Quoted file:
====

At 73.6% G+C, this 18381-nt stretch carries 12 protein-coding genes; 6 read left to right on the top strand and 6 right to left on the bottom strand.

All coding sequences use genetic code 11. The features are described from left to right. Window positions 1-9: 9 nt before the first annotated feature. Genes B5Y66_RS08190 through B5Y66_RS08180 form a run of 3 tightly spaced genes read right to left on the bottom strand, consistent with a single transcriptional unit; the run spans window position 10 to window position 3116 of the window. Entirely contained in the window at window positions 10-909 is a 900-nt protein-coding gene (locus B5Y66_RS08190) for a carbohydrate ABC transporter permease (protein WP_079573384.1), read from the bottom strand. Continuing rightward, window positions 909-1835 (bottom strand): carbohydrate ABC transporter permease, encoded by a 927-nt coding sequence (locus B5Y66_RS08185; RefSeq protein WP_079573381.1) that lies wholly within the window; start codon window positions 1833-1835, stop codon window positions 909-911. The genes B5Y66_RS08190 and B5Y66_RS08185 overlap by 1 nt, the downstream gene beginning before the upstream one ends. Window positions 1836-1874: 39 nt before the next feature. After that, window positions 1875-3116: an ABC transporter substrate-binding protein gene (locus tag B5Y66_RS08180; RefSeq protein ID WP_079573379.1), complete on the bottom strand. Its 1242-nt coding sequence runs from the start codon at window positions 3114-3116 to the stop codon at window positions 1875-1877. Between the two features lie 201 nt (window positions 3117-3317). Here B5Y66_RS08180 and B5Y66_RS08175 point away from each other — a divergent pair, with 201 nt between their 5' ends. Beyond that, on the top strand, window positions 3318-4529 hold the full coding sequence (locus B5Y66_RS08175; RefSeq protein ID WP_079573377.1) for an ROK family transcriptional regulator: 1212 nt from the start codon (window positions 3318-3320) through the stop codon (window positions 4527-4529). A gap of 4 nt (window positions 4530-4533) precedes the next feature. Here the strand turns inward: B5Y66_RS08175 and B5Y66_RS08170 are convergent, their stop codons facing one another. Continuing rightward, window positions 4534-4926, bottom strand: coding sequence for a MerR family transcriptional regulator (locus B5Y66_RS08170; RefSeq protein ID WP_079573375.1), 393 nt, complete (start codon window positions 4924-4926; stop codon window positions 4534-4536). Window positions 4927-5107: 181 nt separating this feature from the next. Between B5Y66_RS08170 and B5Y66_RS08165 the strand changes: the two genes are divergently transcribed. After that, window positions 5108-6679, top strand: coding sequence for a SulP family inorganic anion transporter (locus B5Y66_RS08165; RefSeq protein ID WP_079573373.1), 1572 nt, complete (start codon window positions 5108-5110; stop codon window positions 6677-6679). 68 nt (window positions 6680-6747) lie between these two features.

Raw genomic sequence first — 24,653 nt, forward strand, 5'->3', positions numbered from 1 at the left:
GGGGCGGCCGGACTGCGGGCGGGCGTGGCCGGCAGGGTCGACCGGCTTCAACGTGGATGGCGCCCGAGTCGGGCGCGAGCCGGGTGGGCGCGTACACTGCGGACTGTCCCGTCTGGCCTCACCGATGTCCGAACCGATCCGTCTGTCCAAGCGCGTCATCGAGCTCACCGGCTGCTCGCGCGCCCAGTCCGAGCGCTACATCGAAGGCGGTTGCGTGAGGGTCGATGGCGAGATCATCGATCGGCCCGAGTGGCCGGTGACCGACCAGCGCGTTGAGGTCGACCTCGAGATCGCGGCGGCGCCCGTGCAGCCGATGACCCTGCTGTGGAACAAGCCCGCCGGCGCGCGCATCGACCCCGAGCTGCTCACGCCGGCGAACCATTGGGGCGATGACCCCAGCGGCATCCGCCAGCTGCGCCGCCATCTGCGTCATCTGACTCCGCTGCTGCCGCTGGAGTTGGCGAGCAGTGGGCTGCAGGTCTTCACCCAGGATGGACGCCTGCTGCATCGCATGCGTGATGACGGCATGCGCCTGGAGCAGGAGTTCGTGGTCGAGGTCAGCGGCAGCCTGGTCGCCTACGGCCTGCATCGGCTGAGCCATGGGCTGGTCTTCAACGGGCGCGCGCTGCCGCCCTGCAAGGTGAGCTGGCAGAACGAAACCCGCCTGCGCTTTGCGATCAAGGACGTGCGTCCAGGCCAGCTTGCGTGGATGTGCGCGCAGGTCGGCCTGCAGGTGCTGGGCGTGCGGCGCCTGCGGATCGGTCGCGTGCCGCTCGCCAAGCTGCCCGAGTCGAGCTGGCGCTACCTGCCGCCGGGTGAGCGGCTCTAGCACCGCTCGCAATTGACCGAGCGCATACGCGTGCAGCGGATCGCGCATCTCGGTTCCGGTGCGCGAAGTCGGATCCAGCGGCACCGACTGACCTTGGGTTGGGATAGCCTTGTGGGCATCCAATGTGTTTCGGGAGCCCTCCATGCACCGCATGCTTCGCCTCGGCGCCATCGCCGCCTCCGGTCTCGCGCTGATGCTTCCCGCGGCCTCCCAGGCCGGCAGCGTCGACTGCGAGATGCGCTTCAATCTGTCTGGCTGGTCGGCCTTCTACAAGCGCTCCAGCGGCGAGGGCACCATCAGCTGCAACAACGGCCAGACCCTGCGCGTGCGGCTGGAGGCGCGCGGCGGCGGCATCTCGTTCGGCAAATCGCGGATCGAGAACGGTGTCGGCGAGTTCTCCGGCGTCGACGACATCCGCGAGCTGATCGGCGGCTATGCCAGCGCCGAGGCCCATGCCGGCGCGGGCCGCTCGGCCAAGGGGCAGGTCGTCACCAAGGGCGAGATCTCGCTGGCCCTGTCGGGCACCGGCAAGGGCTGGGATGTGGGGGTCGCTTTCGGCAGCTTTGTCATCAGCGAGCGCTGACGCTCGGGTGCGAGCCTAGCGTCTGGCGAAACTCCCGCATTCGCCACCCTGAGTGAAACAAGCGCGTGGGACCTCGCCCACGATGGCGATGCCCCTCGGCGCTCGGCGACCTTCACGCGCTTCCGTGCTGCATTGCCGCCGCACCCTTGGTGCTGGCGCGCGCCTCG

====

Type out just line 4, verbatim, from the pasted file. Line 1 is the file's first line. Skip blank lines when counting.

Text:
GGGGCGGCCGGACTGCGGGCGGGCGTGGCCGGCAGGGTCGACCGGCTTCAACGTGGATGGCGCCCGAGTCGGGCGCGAGCCGGGTGGGCGCGTACACTGCGGACTGTCCCGTCTGGCCTCACCGATGTCCGAACCGATCCGTCTGTCCAAGCGCGTCATCGAGCTCACCGGCTGCTCGCGCGCCCAGTCCGAGCGCTACATCGAAGGCGGTTGCGTGAGGGTCGATGGCGAGATCATCGATCGGCCCGAGTGGCCGGTGACCGACCAGCGCGTTGAGGTCGACCTCGAGATCGCGGCGGCGCCCGTGCAGCCGATGACCCTGCTGTGGAACAAGCCCGCCGGCGCGCGCATCGACCCCGAGCTGCTCACGCCGGCGAACCATTGGGGCGATGACCCCAGCGGCATCCGCCAGCTGCGCCGCCATCTGCGTCATCTGACTCCGCTGCTGCCGCTGGAGTTGGCGAGCAGTGGGCTGCAGGTCTTCACCCAGGATGGACGCCTGCTGCATCGCATGCGTGATGACGGCATGCGCCTGGAGCAGGAGTTCGTGGTCGAGGTCAGCGGCAGCCTGGTCGCCTACGGCCTGCATCGGCTGAGCCATGGGCTGGTCTTCAACGGGCGCGCGCTGCCGCCCTGCAAGGTGAGCTGGCAGAACGAAACCCGCCTGCGCTTTGCGATCAAGGACGTGCGTCCAGGCCAGCTTGCGTGGATGTGCGCGCAGGTCGGCCTGCAGGTGCTGGGCGTGCGGCGCCTGCGGATCGGTCGCGTGCCGCTCGCCAAGCTGCCCGAGTCGAGCTGGCGCTACCTGCCGCCGGGTGAGCGGCTCTAGCACCGCTCGCAATTGACCGAGCGCATACGCGTGCAGCGGATCGCGCATCTCGGTTCCGGTGCGCGAAGTCGGATCCAGCGGCACCGACTGACCTTGGGTTGGGATAGCCTTGTGGGCATCCAATGTGTTTCGGGAGCCCTCCATGCACCGCATGCTTCGCCTCGGCGCCATCGCCGCCTCCGGTCTCGCGCTGATGCTTCCCGCGGCCTCCCAGGCCGGCAGCGTCGACTGCGAGATGCGCTTCAATCTGTCTGGCTGGTCGGCCTTCTACAAGCGCTCCAGCGGCGAGGGCACCATCAGCTGCAACAACGGCCAGACCCTGCGCGTGCGGCTGGAGGCGCGCGGCGGCGGCATCTCGTTCGGCAAATCGCGGATCGAGAACGGTGTCGGCGAGTTCTCCGGCGTCGACGACATCCGCGAGCTGATCGGCGGCTATGCCAGCGCCGAGGCCCATGCCGGCGCGGGCCGCTCGGCCAAGGGGCAGGTCGTCACCAAGGGCGAGATCTCGCTGGCCCTGTCGGGCACCGGCAAGGGCTGGGATGTGGGGGTCGCTTTCGGCAGCTTTGTCATCAGCGAGCGCTGACGCTCGGGTGCGAGCCTAGCGTCTGGCGAAACTCCCGCATTCGCCACCCTGAGTGAAACAAGCGCGTGGGACCTCGCCCACGATGGCGATGCCCCTCGGCGCTCGGCGACCTTCACGCGCTTCCGTGCTGCATTGCCGCCGCACCCTTGGTGCTGGCGCGCGCCTCG